Burma's transformation in recent years from a fiercely-repressed, isolated, military dictatorship into what looks like a democracy has won plaudits around the world. But how much has actually changed? If this was a revolution, it is hard to spot losers-the army remains powerful, and nobody has been charged with war-crimes, though Burma has seen many. The army's cronies remain dominant in business and it retains a political grip through the 2008 constitution. Yet undeniably, Burma is a better place now than before the reforms that started in 2011. Myanmar shows how important the changes have been to ordinary Burmese, who have enjoyed freedoms unthinkable just a few years ago. But it also shows how the economic benefits of reform have yet to become obvious to the mass of ordinary people.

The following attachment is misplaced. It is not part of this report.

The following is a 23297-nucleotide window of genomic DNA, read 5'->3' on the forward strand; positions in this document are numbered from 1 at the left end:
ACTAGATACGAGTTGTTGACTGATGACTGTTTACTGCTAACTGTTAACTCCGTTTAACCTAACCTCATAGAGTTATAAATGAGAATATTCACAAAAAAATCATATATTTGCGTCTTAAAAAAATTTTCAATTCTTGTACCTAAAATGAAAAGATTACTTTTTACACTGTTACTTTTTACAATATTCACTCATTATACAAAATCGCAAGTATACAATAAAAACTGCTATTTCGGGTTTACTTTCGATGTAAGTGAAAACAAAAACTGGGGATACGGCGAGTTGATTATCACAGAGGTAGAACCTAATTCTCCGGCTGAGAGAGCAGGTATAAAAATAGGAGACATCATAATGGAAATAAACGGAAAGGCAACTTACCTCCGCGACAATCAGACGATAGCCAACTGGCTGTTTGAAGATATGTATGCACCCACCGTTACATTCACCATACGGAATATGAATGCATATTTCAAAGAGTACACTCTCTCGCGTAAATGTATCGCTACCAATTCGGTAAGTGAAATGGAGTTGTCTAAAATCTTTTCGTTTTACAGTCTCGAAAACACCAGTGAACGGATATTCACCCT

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Simon Long, who has been visiting Burma since 1983, is Banyan, The Economist's Asia columnist. He has also written extensively for The Guardian and many other outlets. He is the author of Taiwan: China's Last Frontier (1990).
Irene Slegt is an investigative journalist who has been writing on Asia since 1986. She is the author of three books on East Timor, and her work has been published in The Guardian, The Independent, The New York Times, The Telegraph, The Economist, and in newspapers in the Netherlands and Belgium.